So color me unimpressed with the latest calls for Carlos Gomez or Yasiel Puig or whoever the talk show warriors’ next punching bag happens to be to respect the game. The game has been disrespected by way better and way more disrespectful than the likes of those guys and will be disrespected by many more in the future.

And I’ll enjoy every minute of it.

Video: Holliday’s home run a fitting goodbye for Cardinals

ST. LOUIS, MO - SEPTEMBER 30: Matt Holliday #7 of the St. Louis Cardinals hits a solo home run against the Pittsburgh Pirates in the seventh inning at Busch Stadium on September 30, 2016 in St. Louis, Missouri.  (Photo by Dilip Vishwanat/Getty Images)
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If tonight was his last night in a Cardinals uniform, Matt Holliday made the most of it.

After sitting out most of the second half with a fractured thumb, the 36-year-old was activated from the disabled list on Friday and slotted in as a pinch-hitter during the seventh inning of the Cardinals’ 7-0 shutout. What happened next could hardly have elicited more sentiment had it been scripted:

The solo shot was Holliday’s first home run as a pinch-hitter, and his first home run of any kind since August 9. The triumphant moment might have been the last of its kind in St. Louis, as it was reported earlier today that the Cardinals do not plan to exercise Holliday’s option in 2017.

Prior to the game, the left fielder released a statement in which he expressed his gratitude for the past eight seasons with the Cardinals’ organization:

I would like to thank Mr. Dewitt, Mo and the entire ownership group for the opportunity to play for the St. Louis Cardinals.

I am proud of what we have accomplished on and off the field during the past seven years. I have also been humbled by the incredible support and participation in our Homers for Health program.

It has been an honor to play in front of such great fans and for such a historic organization. I can honestly say it has been a dream come true.

While I’m disappointed this could be it here in St. Louis, I understand that it might be time to move on.

I’d like to express my love and admiration for Tony, Mike and all of the coaches and staff that I have had the pleasure to do life with these past seven-plus years.

The most emotional part of this is my teammates and the relationships I’ve built with some of these guys over the years. Particularly, Adam and Yadi, to be considered part of the core with two of the finest human beings I’ve ever known.

Finally, I’m eternally thankful for the Lord bringing me to the city of St. Louis in August of 2008. Lots of cool stuff has happened since then. On behalf of my wife Leslee and our children Jackson, Ethan, Gracyn and Reed: Thank you!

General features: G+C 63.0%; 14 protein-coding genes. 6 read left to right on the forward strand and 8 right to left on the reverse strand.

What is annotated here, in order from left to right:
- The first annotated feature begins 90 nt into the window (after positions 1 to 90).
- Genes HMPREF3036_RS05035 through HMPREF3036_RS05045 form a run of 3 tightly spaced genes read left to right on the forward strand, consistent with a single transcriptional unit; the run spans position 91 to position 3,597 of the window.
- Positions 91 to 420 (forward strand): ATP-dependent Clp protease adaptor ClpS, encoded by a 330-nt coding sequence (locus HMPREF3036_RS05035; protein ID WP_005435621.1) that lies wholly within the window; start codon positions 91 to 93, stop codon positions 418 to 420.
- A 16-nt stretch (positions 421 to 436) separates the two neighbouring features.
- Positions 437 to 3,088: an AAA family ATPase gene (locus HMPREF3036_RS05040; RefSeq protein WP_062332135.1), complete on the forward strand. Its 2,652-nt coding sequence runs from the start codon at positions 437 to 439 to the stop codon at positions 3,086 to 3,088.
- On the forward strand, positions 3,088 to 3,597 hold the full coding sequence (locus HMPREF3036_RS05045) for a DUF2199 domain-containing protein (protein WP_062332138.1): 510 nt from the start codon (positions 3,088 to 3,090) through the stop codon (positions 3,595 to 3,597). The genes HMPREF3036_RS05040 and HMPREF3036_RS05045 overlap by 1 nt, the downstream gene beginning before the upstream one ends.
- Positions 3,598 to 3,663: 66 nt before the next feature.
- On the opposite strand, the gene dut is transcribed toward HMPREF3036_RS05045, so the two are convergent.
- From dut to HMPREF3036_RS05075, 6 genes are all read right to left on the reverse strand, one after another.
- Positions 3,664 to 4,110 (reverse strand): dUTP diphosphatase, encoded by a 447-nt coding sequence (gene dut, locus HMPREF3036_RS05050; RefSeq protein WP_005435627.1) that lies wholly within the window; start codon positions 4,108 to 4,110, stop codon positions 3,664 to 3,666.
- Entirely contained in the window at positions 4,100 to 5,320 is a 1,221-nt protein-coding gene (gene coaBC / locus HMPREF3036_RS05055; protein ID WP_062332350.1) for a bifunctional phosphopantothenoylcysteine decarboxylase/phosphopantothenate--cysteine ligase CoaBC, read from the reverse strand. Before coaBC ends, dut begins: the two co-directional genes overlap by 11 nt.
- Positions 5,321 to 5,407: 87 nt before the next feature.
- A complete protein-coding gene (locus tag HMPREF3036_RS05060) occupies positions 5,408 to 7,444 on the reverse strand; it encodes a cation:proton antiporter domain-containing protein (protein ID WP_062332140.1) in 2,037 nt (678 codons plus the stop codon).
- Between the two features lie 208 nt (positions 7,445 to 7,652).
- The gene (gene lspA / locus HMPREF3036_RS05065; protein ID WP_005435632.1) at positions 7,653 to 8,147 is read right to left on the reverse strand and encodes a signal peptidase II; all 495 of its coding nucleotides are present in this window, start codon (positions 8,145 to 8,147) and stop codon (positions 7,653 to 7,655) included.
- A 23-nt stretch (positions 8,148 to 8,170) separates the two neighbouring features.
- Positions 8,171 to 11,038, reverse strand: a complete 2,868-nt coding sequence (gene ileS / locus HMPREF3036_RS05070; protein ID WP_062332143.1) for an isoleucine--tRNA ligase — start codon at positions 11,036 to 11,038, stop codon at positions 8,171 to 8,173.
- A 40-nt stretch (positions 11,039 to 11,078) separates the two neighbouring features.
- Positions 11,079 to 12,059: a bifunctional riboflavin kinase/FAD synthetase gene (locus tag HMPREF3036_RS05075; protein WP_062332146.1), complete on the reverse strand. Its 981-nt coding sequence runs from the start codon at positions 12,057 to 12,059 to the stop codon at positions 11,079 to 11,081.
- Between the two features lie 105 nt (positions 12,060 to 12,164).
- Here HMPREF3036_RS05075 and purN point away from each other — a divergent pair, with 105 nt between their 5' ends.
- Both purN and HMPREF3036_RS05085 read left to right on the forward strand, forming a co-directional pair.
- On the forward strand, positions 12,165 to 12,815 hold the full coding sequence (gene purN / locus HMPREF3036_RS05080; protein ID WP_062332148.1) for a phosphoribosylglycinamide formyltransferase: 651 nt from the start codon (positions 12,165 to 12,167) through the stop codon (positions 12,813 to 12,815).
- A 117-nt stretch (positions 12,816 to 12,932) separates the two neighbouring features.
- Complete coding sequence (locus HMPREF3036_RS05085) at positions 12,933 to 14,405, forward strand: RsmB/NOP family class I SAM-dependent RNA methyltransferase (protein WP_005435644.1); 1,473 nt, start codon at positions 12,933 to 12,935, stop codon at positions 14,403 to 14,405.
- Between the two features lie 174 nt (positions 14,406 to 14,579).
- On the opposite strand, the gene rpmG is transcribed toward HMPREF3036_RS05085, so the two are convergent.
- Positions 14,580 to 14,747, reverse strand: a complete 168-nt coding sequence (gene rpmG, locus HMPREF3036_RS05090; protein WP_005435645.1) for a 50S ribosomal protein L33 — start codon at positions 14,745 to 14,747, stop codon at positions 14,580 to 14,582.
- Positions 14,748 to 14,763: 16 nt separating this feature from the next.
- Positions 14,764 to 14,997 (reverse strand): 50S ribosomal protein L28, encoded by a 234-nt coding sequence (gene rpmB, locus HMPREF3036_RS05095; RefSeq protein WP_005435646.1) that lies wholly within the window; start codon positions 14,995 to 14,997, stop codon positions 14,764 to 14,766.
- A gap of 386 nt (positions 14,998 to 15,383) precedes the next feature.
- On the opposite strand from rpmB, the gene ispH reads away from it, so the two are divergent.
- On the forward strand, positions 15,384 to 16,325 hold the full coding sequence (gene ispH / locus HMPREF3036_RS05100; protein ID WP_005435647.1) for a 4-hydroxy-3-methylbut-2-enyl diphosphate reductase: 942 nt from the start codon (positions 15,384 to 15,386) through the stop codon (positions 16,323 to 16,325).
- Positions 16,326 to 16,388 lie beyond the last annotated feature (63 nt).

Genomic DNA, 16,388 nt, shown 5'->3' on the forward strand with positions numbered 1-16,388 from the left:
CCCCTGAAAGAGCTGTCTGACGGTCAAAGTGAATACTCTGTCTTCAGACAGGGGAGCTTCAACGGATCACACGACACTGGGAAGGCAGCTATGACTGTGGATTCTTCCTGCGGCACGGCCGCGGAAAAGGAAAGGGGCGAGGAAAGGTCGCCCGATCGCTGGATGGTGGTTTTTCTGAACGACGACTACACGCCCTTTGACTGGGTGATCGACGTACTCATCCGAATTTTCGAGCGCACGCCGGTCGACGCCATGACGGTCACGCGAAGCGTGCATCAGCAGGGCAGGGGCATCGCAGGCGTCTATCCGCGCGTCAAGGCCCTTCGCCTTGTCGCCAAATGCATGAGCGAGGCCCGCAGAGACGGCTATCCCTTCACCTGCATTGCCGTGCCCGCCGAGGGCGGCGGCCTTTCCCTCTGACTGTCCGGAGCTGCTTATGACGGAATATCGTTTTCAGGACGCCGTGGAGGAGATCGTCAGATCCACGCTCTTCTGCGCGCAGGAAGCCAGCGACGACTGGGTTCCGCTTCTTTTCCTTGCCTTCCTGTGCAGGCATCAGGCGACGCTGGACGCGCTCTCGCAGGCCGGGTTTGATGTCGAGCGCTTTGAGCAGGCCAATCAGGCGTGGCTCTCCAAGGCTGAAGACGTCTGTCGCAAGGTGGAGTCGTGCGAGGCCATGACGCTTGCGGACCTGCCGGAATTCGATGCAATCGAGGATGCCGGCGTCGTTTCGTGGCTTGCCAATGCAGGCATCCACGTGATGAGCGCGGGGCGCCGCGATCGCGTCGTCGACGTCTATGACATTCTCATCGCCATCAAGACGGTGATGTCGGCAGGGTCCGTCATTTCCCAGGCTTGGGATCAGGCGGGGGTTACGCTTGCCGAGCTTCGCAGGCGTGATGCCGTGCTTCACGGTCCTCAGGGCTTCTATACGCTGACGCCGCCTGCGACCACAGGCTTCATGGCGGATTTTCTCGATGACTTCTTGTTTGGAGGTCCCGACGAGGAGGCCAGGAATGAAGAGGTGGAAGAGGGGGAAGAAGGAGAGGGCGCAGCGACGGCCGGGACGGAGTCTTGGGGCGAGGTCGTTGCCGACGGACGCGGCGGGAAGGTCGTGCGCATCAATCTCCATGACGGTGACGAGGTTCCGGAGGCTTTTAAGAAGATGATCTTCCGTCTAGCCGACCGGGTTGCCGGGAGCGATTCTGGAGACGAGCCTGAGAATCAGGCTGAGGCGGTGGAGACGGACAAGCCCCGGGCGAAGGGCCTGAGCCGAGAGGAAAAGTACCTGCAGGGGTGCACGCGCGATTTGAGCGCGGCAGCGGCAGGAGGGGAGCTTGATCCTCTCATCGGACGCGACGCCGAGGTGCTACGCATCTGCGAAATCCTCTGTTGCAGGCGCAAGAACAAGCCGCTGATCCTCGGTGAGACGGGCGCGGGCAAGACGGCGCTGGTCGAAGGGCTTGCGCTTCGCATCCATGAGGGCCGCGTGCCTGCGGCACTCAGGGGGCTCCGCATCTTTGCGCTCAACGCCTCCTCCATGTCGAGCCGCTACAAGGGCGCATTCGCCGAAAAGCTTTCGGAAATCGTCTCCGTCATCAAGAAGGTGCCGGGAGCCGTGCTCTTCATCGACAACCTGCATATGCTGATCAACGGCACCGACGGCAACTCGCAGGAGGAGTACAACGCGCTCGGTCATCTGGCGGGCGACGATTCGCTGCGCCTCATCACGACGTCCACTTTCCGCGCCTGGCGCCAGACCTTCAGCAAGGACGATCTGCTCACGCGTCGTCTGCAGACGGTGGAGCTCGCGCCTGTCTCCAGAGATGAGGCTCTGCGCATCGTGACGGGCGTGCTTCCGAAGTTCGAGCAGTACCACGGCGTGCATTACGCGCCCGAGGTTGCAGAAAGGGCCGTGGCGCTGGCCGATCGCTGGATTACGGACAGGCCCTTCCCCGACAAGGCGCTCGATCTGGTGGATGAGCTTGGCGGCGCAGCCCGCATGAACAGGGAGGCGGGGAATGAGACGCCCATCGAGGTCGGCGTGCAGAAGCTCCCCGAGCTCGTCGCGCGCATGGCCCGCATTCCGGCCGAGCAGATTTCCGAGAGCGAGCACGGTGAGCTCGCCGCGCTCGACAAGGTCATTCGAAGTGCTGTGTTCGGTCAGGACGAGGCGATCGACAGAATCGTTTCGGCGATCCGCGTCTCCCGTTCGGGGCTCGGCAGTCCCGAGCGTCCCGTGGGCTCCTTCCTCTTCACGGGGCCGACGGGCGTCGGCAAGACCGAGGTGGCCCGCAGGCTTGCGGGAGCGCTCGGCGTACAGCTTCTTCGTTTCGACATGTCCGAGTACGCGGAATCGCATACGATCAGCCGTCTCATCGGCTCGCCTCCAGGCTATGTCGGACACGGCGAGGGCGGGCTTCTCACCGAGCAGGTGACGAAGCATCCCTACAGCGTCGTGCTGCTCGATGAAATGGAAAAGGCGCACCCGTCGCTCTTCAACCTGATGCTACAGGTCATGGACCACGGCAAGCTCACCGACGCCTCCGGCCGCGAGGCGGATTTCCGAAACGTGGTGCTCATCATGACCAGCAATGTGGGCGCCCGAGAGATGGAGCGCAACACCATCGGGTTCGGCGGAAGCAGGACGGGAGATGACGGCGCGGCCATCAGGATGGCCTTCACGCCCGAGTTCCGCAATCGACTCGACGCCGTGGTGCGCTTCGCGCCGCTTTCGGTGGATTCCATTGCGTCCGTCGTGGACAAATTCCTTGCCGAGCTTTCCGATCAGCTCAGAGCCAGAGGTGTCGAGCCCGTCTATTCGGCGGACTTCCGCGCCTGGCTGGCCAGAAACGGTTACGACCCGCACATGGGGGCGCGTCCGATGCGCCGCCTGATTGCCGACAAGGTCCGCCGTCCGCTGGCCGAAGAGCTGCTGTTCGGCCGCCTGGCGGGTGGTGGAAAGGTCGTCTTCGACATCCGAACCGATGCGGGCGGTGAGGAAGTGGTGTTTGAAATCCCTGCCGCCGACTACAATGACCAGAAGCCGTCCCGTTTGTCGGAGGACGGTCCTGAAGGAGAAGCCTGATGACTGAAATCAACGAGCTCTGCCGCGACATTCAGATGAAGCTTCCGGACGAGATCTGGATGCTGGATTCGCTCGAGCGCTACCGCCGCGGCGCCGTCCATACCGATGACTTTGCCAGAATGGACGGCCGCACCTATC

Angel Pagan body-slammed a fan on the field

SAN FRANCISCO, CA - SEPTEMBER 13: Angel Pagan #16 of the San Francisco Giants argues with umpire Jerry Meals #41 after a called third strike during the first inning against the San Diego Padres at AT&T Park on September 13, 2016 in San Francisco, California.  (Photo by Jason O. Watson/Getty Images)
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Don’t interrupt Angel Pagan in the middle of a wild card race. Better yet, don’t interrupt him at all.

A fan learned that the hard way during Friday’s Giants-Dodgers game. In the fourth inning, a group of fans ran onto the field with white flowers in their hands, presumably to hand to Giants players. According to eyewitness accounts, one player was reprimanded by San Francisco starter Madison Bumgarner, while Buster Posey fended off another.

Angel Pagan, however, took more extreme and inventive measures.

On-field security started closing in on the fan as he approached Pagan, but didn’t appear to pick up the pace until the outfielder dropped him on the field.

Vin Scully, who was wrapping up the third-to-last game of his career, provided play-by-play of the incident.

A couple of kids, trying to steal a moment, slow down the game, running on the field and just taking a big moment on the big stage. They’ve got one of them in right field, and the other one is nailed down by Pagan in left field. And the crowd loved that! They went up to do something with Angel Pagan, but [Pagan] grabbed him and slammed him to the ground, and they’re taking him off the field. […] Doesn’t that bring you back to the ’60s, and the flower children? Oh what, you don’t remember the ’60s? Okay.

The next time you want to send a message to a player, maybe try a tweet (throw in a flower emoji or two if you feel so inclined). Just don’t make a showy display of affection in the middle of a game. It’s bound to go badly, at least where Angel Pagan is concerned.